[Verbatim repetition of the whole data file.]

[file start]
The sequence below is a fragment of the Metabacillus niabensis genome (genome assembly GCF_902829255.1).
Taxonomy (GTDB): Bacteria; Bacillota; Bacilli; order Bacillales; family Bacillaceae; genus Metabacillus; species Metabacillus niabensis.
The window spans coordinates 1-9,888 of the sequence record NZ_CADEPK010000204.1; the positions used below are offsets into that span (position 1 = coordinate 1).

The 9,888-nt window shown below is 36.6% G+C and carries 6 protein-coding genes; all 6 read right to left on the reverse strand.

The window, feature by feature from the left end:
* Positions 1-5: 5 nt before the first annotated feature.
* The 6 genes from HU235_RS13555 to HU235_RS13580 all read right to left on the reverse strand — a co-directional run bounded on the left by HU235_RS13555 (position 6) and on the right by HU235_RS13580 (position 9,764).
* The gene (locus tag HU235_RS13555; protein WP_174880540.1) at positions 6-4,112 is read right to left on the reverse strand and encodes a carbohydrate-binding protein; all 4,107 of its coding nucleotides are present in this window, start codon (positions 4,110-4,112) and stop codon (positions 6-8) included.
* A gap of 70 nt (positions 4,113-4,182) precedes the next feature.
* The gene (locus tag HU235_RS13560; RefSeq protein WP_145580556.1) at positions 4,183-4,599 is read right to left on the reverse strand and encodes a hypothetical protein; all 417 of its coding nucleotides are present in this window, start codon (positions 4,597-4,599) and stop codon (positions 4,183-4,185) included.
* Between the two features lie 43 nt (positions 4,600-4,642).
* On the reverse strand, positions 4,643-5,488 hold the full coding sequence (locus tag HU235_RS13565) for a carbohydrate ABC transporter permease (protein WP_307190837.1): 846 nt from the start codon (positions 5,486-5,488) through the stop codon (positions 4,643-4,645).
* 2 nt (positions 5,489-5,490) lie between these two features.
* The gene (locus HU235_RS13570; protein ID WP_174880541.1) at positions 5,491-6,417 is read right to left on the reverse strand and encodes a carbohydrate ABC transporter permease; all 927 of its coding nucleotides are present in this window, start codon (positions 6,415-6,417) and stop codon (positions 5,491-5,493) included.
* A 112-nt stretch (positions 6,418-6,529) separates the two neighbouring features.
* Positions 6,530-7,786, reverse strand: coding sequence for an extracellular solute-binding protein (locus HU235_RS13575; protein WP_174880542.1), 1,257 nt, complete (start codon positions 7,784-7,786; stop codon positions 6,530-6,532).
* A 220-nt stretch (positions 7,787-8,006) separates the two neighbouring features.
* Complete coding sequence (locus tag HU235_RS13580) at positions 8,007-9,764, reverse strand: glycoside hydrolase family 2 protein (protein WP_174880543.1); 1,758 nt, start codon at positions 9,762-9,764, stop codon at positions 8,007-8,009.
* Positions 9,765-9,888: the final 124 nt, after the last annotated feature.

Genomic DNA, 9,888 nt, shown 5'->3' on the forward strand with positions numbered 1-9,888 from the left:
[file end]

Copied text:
The sequence below is a fragment of the Metabacillus niabensis genome (genome assembly GCF_902829255.1).
Taxonomy (GTDB): Bacteria; Bacillota; Bacilli; order Bacillales; family Bacillaceae; genus Metabacillus; species Metabacillus niabensis.
The window spans coordinates 1-9,888 of the sequence record NZ_CADEPK010000204.1; the positions used below are offsets into that span (position 1 = coordinate 1).

The 9,888-nt window shown below is 36.6% G+C and carries 6 protein-coding genes; all 6 read right to left on the reverse strand.

The window, feature by feature from the left end:
* Positions 1-5: 5 nt before the first annotated feature.
* The 6 genes from HU235_RS13555 to HU235_RS13580 all read right to left on the reverse strand — a co-directional run bounded on the left by HU235_RS13555 (position 6) and on the right by HU235_RS13580 (position 9,764).
* The gene (locus tag HU235_RS13555; protein WP_174880540.1) at positions 6-4,112 is read right to left on the reverse strand and encodes a carbohydrate-binding protein; all 4,107 of its coding nucleotides are present in this window, start codon (positions 4,110-4,112) and stop codon (positions 6-8) included.
* A gap of 70 nt (positions 4,113-4,182) precedes the next feature.
* The gene (locus tag HU235_RS13560; RefSeq protein WP_145580556.1) at positions 4,183-4,599 is read right to left on the reverse strand and encodes a hypothetical protein; all 417 of its coding nucleotides are present in this window, start codon (positions 4,597-4,599) and stop codon (positions 4,183-4,185) included.
* Between the two features lie 43 nt (positions 4,600-4,642).
* On the reverse strand, positions 4,643-5,488 hold the full coding sequence (locus tag HU235_RS13565) for a carbohydrate ABC transporter permease (protein WP_307190837.1): 846 nt from the start codon (positions 5,486-5,488) through the stop codon (positions 4,643-4,645).
* 2 nt (positions 5,489-5,490) lie between these two features.
* The gene (locus HU235_RS13570; protein ID WP_174880541.1) at positions 5,491-6,417 is read right to left on the reverse strand and encodes a carbohydrate ABC transporter permease; all 927 of its coding nucleotides are present in this window, start codon (positions 6,415-6,417) and stop codon (positions 5,491-5,493) included.
* A 112-nt stretch (positions 6,418-6,529) separates the two neighbouring features.
* Positions 6,530-7,786, reverse strand: coding sequence for an extracellular solute-binding protein (locus HU235_RS13575; protein WP_174880542.1), 1,257 nt, complete (start codon positions 7,784-7,786; stop codon positions 6,530-6,532).
* A 220-nt stretch (positions 7,787-8,006) separates the two neighbouring features.
* Complete coding sequence (locus tag HU235_RS13580) at positions 8,007-9,764, reverse strand: glycoside hydrolase family 2 protein (protein WP_174880543.1); 1,758 nt, start codon at positions 9,762-9,764, stop codon at positions 8,007-8,009.
* Positions 9,765-9,888: the final 124 nt, after the last annotated feature.

Genomic DNA, 9,888 nt, shown 5'->3' on the forward strand with positions numbered 1-9,888 from the left: